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An East German Problem? Racist Violence in Germany

Thursday, Aug. 30, 2007

The majority of the English-language media outside of India have been notably tentative about accepting the obvious premise that the recent mob attack on eight Indians in the eastern German town of Mügeln was a racist attack. (See the earlier WPR report here.) To the extent they have, however, virtually all have framed the issue of racism and xenophobia in Germany as a specifically "East German problem." CNN, for example, noted that "since German re-unification in 1990, racist violence has broken out sporadically in the poorer east of the country." A Reuters report used a similar formula: "Eastern Germany has seen intermittent racist attacks on foreigners since German reunification in 1990." Both news organizations -- like again virtually all their peers -- also cited the electoral successes of the "far right" National Democratic Party of Germany or "NPD" in eastern Germany as further evidence that the underlying racist ideology that might have motivated the attackers is an East German specialty.

Now, although it is certainly "far" something, it can be doubted that the NPD is properly described as being of the "right." Thus, when interviewed by Germany's RBB television in early 2005, NPD business manager and Executive Board member Frank Schwerdt explained: "We prefer a socialist model . . . but a socialism that is directly related to this country: to the nation. That is why we say a 'National Socialism" [Nationaler Sozialismus]. When the interviewer insisted on the phrase, "Is that National Socialism [Nationalsozialismus]?", Schwerdt replied: "You can call it that." In plainer speech, the NPD is, in other words, a neo-Nazi party and -- though there is as yet no evidence that the Mügeln rioters had any direct connection to it -- there can be no doubt that it is indeed one of the principle vectors of xenophobic ideology in Germany today.

Closer consideration of the NPD, however, makes abundantly clear that such xenophobia is anything but a specifically "East German problem." For while it is true that the NPD has registered its most important recent electoral successes in the East, the overwhelming majority of its leadership -- and all of its principle leadership -- come from the West. NPD Party Chairman Udo Voigt comes from Viersen in the western German state of North Rhine-Westphalia. As so happens, Viersen is one of the furthest western points in Germany, lying just across the border from the Dutch town of Venlo. The party has three deputy chairs: Holger Apfel from Hildesheim in the western German state of Lower Saxony; Peter Marx from Elmstein in the western German state of Rhineland-Palatinate; and Sascha Roßmüller from Straubing in the western German state of Bavaria.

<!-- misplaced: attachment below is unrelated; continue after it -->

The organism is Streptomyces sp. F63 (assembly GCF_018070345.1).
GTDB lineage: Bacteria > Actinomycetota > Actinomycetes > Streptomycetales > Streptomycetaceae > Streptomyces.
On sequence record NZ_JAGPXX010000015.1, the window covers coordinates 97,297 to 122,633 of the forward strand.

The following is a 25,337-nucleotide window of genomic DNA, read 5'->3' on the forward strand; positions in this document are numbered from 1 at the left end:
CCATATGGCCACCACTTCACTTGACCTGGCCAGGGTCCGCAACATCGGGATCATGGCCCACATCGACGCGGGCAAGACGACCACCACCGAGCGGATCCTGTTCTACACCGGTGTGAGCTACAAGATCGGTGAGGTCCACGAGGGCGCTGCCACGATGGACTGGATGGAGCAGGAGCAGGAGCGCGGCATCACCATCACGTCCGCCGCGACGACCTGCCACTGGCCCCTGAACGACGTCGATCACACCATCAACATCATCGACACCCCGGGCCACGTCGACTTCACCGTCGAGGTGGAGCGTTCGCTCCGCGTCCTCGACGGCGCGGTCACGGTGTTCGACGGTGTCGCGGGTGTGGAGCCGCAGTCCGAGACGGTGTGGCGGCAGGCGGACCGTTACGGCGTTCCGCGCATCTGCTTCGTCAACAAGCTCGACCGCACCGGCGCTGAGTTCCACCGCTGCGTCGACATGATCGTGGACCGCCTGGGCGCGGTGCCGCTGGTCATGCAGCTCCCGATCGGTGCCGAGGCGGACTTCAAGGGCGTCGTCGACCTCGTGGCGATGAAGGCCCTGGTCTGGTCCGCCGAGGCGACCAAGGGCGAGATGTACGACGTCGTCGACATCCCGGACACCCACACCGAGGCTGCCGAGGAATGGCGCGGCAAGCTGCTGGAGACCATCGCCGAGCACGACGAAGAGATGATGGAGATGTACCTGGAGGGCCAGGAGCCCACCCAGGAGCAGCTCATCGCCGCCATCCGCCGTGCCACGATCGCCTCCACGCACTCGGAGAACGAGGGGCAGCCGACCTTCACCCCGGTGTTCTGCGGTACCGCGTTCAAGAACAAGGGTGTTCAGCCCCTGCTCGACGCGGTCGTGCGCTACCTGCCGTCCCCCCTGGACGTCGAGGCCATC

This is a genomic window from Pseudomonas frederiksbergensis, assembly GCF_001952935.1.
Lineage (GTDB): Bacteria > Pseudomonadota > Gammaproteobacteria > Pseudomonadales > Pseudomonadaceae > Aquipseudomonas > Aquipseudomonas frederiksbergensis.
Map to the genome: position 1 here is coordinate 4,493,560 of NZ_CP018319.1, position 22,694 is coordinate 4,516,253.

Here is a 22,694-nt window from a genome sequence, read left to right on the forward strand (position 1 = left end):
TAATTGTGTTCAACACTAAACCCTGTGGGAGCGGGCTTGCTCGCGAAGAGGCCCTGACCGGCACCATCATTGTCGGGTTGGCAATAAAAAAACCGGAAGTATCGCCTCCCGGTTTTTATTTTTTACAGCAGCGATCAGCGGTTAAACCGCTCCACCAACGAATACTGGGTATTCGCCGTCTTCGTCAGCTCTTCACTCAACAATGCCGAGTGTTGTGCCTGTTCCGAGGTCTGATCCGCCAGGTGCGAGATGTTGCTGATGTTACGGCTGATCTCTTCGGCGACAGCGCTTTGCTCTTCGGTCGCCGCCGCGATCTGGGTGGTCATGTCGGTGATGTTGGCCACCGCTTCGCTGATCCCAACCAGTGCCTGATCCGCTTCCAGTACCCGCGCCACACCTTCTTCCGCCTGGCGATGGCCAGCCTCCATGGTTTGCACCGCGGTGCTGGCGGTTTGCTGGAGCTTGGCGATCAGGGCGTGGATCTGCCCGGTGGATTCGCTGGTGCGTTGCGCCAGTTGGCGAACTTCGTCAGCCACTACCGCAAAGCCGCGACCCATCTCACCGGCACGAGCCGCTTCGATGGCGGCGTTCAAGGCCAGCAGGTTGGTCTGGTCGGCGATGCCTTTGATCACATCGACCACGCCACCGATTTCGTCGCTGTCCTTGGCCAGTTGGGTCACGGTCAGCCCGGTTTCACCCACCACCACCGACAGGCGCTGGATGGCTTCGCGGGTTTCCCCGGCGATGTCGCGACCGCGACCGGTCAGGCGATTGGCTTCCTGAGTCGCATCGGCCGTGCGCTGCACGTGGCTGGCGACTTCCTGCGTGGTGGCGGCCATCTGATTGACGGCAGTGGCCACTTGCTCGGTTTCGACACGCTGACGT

The below map shows the distribution of the hometowns of the membership of the NPD Executive Board or "Vorstand." The area in blue represents the territory of "West Germany" or, in other words, of the Federal Republic of Germany prior to German reunification. The area in red represents the territory of "East Germany" or, in other words, of the former German Democratic Republic. The area in green represents West Berlin, which, though situated in the heart of GDR territory, was under western administration. The stars mark the hometowns of the party chairman and his three deputies.


Distribution of hometowns of NPD leadership

An analysis of the biographies of the membership of the NPD Executive Board shows that over 70 percent of the party leadership comes from either West Germany or West Berlin.*

The affirmation of CNN and Reuters that anti-foreigner violence in eastern Germany since reunification has been merely "sporadic" or "intermittent" is, moreover, both obviously false and highly misleading. It is false, because xenophobic and racist violence has been a grim feature of everyday life in Germany for many years now, and it is misleading, because this is not only so in the East. According to the official statistics (pdf file in German), what German authorities likewise label as "right-wing" extremists -- meaning, as a rule, neo-Nazis and like-minded skinheads -- committed some 1047 violent crimes in 2006. Of these, some 484 are identified as being xenophobic in nature and another 43 as anti-Semitic. Because German authorities display a marked tendency not to classify particularly heinous crimes as xenophobic, among other reasons, the real number of racist and xenophobic attacks in Germany is surely higher.